Trolley Hoists are available with varying spans and capacities. Trolley Hoists feature adjustable I-beams and heights for optimal use. Trolley Hoists are weather and moisture proof. Trolley Hoists need only one operator and are capable of heavy-duty lifting.
A trolley is a wheeled carriage, cage or basket that is suspended from and travels on an overhead track.
A monorail is a single run of overhead track on which carriers (trolleys) travel
A single girder crane is an overhead travelling crane that utilizes a single bridge beam attached to the two runway/end trucks. This bridge beam or single girder supports a lifting mechanism or hoist that "runs" on the bottom flange of the bridge beam.
A double girder crane is an overhead traveling bridge crane that utilizes two bridge beams set atop the runway (end) trucks. Generally this type of crane utilizes a top running trolley hoist, which moves along the top of the two bridge beams on its own set of trucks/trolley wheels. The hook from the hoist "falls" between the two bridge beams. Headroom under the crane is increased by utilizing this hoist/crane configuration
An overhead crane is a crane with a single or multiple girder (bridge girder) bridge carrying a movable or fixed hoisting mechanism and traveling on an overhead fixed runway structure. 
An overhead crane, also known as a bridge crane, is a type of crane where the hook-and-line mechanism runs along a horizontal beam that itself runs along two widely separated rails. Often it is in a long factory building and runs along rails along the building's two long walls. It is similar to a gantry crane. Overhead cranes typically consist of a hoist to lift the items, the bridge, which spans the area covered by the crane, and a trolley to move along the bridge.
A crane (also known as a bridge crane or overhead crane) is a type of machine used for lifting, generally equipped with a hoist) (also called a wire rope drum), wire ropes or chains and sheaves, that can be used both to lift and lower materials and to move them horizontally. It uses one or more simple machines like a hoist to create mechanical advantage and thus move loads beyond the normal capability of a human. Cranes are commonly employed in the transport industry for the loading and unloading of freight, in the construction industry for the movement of materials and in the manufacturing industry for the assembling of heavy equipment.
The first construction cranes were invented by the Ancient Greeks and were powered by men or beasts of burden, such as donkeys. These cranes were used for the construction of tall buildings. Larger cranes were later developed, employing the use of human treadwheels, permitting the lifting of heavier weights. In the High Middle Ages, harbour cranes were introduced to load and unload ships and assist with their construction – some were built into stone towers for extra strength and stability. The earliest cranes were constructed from wood, but cast iron and steel took over with the coming of the Industrial Revolution.
For many centuries, power was supplied by the physical exertion of men or animals, although hoists in watermills and windmills could be driven by the harnessed natural power. The first 'mechanical' power was provided by steam engines, the earliest steam crane being introduced in the 18th or 19th century, with many remaining in use well into the late 20th century. Modern cranes usually use internal combustion engines or electric motors and hydraulic systems to provide a much greater lifting capability than was previously possible, although manual cranes are still utilised where the provision of power would be uneconomic.
Cranes exist in an enormous variety of forms – each tailored to a specific use. Sometimes sizes range from the smallest jib cranes, used inside workshops, to the tallest tower cranes, used for constructing high buildings. For a while, mini - cranes are also used for constructing high buildings, in order to facilitate constructions by reaching tight spaces. Finally, we can find larger floating cranes, generally used to build oil rigs and salvage sunken ships.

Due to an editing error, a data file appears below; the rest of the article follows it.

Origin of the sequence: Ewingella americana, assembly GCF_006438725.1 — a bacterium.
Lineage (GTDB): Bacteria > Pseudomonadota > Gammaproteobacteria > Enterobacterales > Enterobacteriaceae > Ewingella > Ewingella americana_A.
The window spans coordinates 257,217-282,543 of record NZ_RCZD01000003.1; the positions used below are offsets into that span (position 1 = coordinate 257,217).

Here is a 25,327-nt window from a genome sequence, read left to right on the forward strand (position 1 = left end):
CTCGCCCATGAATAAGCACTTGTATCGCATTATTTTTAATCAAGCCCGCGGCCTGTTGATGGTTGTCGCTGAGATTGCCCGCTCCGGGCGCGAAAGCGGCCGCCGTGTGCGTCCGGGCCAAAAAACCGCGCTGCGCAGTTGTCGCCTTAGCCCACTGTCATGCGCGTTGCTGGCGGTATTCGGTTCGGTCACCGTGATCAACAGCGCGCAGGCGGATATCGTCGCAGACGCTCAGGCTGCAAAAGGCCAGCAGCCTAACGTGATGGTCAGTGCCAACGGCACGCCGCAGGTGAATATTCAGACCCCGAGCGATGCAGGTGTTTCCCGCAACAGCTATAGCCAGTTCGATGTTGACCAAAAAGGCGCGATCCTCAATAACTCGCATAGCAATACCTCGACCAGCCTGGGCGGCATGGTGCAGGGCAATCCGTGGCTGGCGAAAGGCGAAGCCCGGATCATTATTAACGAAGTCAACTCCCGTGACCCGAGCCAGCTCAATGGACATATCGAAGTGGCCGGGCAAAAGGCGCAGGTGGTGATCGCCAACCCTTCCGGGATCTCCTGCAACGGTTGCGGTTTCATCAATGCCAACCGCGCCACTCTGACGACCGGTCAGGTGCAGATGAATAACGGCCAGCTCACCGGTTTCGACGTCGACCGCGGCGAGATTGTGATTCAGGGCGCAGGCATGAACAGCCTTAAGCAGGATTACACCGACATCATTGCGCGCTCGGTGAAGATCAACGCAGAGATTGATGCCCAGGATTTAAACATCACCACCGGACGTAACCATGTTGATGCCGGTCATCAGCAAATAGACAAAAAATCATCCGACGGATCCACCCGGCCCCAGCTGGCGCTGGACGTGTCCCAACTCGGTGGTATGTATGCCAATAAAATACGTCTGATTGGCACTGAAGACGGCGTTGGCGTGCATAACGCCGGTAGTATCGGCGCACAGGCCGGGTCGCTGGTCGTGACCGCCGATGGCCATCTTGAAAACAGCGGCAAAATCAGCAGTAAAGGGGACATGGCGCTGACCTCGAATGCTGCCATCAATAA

This article also covers lifting machines that do not strictly fit the above definition of a crane, but are generally known as cranes, such as stacker cranes and loader cranes.
A top running crane is an electric overhead traveling crane having the end trucks supported on rails attached to the top of the crane runways
An overhead traveling crane is a crane with a single or multiple girder (bridge girder) bridge carrying a movable or fixed hoisting mechanism and traveling on an overhead fixed runway structure
A runway is an assembly of rails, beams, girders, brackets and framework on which a crane or trolley travels
An I-beam crane is an overhead traveling bridge crane that utilizes standard I-beams (S beams) as the bridge girder and at times, also utilizes I-beams as the runway beams. Cranes that utilize H-beams (structural beams) as girders and runways are sometimes referred to as I-beam cranes as opposed to patented track cranes
A box girder crane is an overhead travelling crane that utilizes a "box" configuration in fabricating the bridge girder. This box girder design incorporates a four-sided box with a running surface plate for the hoist trolley attached to the bottom of the box. The advantage of the box girder is that it possesses greater loading capabilities and is able to span greater bridge distances. The crane is generally utilized in pairs with the hoisting mechanism operating on rails attached to the top of each box girder
A jib crane is a stationary or fixed crane that utilizes a cantilevered bridge (girder) supported from a stationary vertical support. A jib crane consists of a hoist attached to a rotating arm that functions as a manipulator. The arm can rotate 360 degrees and is mounted on a wall or attached to a floor-mounted support.
Jib cranes can have varying boom styles, including some that articulate or pivot. Jib cranes may also mount to walls, ceilings or floors, or may be portable.
The bottom block is the device at the bottom of a hoist's lifting medium (chain/wire rope) through which the medium is reeved and supports the hook and/or an attachment. It may be stationary or rotating depending upon the requirements for the piece of lifting equipment
Material handling is the movement, storage, control and protection of materials, goods and products throughout the process of manufacturing, distribution, consumption and disposal. The focus is on the methods, mechanical equipment, systems and related controls used to achieve these functions. See also, supply chain, supply chain management, logistics and third party logistics. Note that all of referenced terms are highly interrelated and their definitions are frequently intermingled.